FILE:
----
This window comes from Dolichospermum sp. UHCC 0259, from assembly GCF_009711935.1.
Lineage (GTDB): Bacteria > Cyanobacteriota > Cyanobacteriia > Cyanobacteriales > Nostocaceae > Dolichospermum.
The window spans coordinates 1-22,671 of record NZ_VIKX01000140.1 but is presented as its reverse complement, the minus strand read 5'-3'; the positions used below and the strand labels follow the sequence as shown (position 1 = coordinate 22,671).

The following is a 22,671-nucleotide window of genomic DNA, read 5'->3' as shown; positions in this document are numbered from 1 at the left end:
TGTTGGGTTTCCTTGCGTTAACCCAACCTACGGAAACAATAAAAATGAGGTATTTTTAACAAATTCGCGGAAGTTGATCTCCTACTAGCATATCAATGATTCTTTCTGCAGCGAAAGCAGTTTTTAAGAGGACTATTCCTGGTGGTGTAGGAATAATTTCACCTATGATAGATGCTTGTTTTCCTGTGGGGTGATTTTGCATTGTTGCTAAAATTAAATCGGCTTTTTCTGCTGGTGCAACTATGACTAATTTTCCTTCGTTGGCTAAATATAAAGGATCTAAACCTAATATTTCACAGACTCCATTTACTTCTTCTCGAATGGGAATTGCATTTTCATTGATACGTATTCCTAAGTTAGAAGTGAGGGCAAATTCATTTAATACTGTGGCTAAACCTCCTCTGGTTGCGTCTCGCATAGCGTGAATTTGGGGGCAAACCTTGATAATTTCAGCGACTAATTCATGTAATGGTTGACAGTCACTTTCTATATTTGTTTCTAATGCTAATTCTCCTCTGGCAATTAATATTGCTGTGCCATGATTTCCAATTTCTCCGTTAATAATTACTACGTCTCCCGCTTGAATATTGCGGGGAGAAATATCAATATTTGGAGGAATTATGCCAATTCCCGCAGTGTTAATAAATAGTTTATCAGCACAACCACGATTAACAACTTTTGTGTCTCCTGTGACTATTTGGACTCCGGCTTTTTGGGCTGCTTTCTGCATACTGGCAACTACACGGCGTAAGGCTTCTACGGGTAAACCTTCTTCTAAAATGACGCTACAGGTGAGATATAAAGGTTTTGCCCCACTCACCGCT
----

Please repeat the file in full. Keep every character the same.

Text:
This window comes from Dolichospermum sp. UHCC 0259, from assembly GCF_009711935.1.
Lineage (GTDB): Bacteria > Cyanobacteriota > Cyanobacteriia > Cyanobacteriales > Nostocaceae > Dolichospermum.
The window spans coordinates 1-22,671 of record NZ_VIKX01000140.1 but is presented as its reverse complement, the minus strand read 5'-3'; the positions used below and the strand labels follow the sequence as shown (position 1 = coordinate 22,671).

The following is a 22,671-nucleotide window of genomic DNA, read 5'->3' as shown; positions in this document are numbered from 1 at the left end:
TGTTGGGTTTCCTTGCGTTAACCCAACCTACGGAAACAATAAAAATGAGGTATTTTTAACAAATTCGCGGAAGTTGATCTCCTACTAGCATATCAATGATTCTTTCTGCAGCGAAAGCAGTTTTTAAGAGGACTATTCCTGGTGGTGTAGGAATAATTTCACCTATGATAGATGCTTGTTTTCCTGTGGGGTGATTTTGCATTGTTGCTAAAATTAAATCGGCTTTTTCTGCTGGTGCAACTATGACTAATTTTCCTTCGTTGGCTAAATATAAAGGATCTAAACCTAATATTTCACAGACTCCATTTACTTCTTCTCGAATGGGAATTGCATTTTCATTGATACGTATTCCTAAGTTAGAAGTGAGGGCAAATTCATTTAATACTGTGGCTAAACCTCCTCTGGTTGCGTCTCGCATAGCGTGAATTTGGGGGCAAACCTTGATAATTTCAGCGACTAATTCATGTAATGGTTGACAGTCACTTTCTATATTTGTTTCTAATGCTAATTCTCCTCTGGCAATTAATATTGCTGTGCCATGATTTCCAATTTCTCCGTTAATAATTACTACGTCTCCCGCTTGAATATTGCGGGGAGAAATATCAATATTTGGAGGAATTATGCCAATTCCCGCAGTGTTAATAAATAGTTTATCAGCACAACCACGATTAACAACTTTTGTGTCTCCTGTGACTATTTGGACTCCGGCTTTTTGGGCTGCTTTCTGCATACTGGCAACTACACGGCGTAAGGCTTCTACGGGTAAACCTTCTTCTAAAATGACGCTACAGGTGAGATATAAAGGTTTTGCCCCACTCACCGCT